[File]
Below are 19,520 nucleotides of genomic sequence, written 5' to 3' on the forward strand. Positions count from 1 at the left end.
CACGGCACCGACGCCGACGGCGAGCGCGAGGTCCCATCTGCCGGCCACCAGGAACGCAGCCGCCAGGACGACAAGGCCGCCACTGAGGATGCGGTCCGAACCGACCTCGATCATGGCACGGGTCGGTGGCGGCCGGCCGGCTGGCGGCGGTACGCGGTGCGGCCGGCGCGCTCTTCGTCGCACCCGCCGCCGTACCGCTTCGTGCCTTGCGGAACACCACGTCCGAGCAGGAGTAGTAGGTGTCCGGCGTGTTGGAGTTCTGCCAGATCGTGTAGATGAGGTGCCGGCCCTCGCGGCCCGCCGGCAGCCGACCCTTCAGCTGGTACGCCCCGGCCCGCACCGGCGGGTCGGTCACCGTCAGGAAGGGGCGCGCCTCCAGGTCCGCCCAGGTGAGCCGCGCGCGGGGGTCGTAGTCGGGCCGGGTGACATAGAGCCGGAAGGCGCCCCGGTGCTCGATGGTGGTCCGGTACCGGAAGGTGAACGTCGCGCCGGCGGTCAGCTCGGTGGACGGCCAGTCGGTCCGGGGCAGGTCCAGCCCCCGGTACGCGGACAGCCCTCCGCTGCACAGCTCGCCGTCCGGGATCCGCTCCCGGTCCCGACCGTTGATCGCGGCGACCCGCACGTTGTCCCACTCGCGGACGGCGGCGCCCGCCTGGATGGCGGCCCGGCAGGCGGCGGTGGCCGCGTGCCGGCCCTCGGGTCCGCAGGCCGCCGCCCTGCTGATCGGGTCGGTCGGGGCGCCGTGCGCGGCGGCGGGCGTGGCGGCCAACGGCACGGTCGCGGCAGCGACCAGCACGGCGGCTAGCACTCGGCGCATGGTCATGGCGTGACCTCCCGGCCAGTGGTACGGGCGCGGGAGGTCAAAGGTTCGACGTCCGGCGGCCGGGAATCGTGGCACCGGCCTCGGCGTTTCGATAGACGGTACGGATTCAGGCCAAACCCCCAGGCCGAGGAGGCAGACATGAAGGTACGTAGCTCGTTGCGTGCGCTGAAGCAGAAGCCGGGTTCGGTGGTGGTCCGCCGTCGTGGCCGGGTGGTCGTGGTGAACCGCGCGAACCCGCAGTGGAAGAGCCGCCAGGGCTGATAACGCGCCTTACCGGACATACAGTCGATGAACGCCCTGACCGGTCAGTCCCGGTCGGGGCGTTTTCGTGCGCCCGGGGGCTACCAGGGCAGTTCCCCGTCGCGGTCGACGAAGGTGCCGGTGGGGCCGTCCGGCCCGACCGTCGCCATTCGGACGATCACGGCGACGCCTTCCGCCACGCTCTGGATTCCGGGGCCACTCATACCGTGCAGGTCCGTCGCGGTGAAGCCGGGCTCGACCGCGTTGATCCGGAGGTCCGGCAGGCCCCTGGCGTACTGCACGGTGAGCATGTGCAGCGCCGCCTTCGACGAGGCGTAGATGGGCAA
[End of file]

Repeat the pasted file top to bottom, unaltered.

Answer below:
Below are 19,520 nucleotides of genomic sequence, written 5' to 3' on the forward strand. Positions count from 1 at the left end.
CACGGCACCGACGCCGACGGCGAGCGCGAGGTCCCATCTGCCGGCCACCAGGAACGCAGCCGCCAGGACGACAAGGCCGCCACTGAGGATGCGGTCCGAACCGACCTCGATCATGGCACGGGTCGGTGGCGGCCGGCCGGCTGGCGGCGGTACGCGGTGCGGCCGGCGCGCTCTTCGTCGCACCCGCCGCCGTACCGCTTCGTGCCTTGCGGAACACCACGTCCGAGCAGGAGTAGTAGGTGTCCGGCGTGTTGGAGTTCTGCCAGATCGTGTAGATGAGGTGCCGGCCCTCGCGGCCCGCCGGCAGCCGACCCTTCAGCTGGTACGCCCCGGCCCGCACCGGCGGGTCGGTCACCGTCAGGAAGGGGCGCGCCTCCAGGTCCGCCCAGGTGAGCCGCGCGCGGGGGTCGTAGTCGGGCCGGGTGACATAGAGCCGGAAGGCGCCCCGGTGCTCGATGGTGGTCCGGTACCGGAAGGTGAACGTCGCGCCGGCGGTCAGCTCGGTGGACGGCCAGTCGGTCCGGGGCAGGTCCAGCCCCCGGTACGCGGACAGCCCTCCGCTGCACAGCTCGCCGTCCGGGATCCGCTCCCGGTCCCGACCGTTGATCGCGGCGACCCGCACGTTGTCCCACTCGCGGACGGCGGCGCCCGCCTGGATGGCGGCCCGGCAGGCGGCGGTGGCCGCGTGCCGGCCCTCGGGTCCGCAGGCCGCCGCCCTGCTGATCGGGTCGGTCGGGGCGCCGTGCGCGGCGGCGGGCGTGGCGGCCAACGGCACGGTCGCGGCAGCGACCAGCACGGCGGCTAGCACTCGGCGCATGGTCATGGCGTGACCTCCCGGCCAGTGGTACGGGCGCGGGAGGTCAAAGGTTCGACGTCCGGCGGCCGGGAATCGTGGCACCGGCCTCGGCGTTTCGATAGACGGTACGGATTCAGGCCAAACCCCCAGGCCGAGGAGGCAGACATGAAGGTACGTAGCTCGTTGCGTGCGCTGAAGCAGAAGCCGGGTTCGGTGGTGGTCCGCCGTCGTGGCCGGGTGGTCGTGGTGAACCGCGCGAACCCGCAGTGGAAGAGCCGCCAGGGCTGATAACGCGCCTTACCGGACATACAGTCGATGAACGCCCTGACCGGTCAGTCCCGGTCGGGGCGTTTTCGTGCGCCCGGGGGCTACCAGGGCAGTTCCCCGTCGCGGTCGACGAAGGTGCCGGTGGGGCCGTCCGGCCCGACCGTCGCCATTCGGACGATCACGGCGACGCCTTCCGCCACGCTCTGGATTCCGGGGCCACTCATACCGTGCAGGTCCGTCGCGGTGAAGCCGGGCTCGACCGCGTTGATCCGGAGGTCCGGCAGGCCCCTGGCGTACTGCACGGTGAGCATGTGCAGCGCCGCCTTCGACGAGGCGTAGATGGGCAA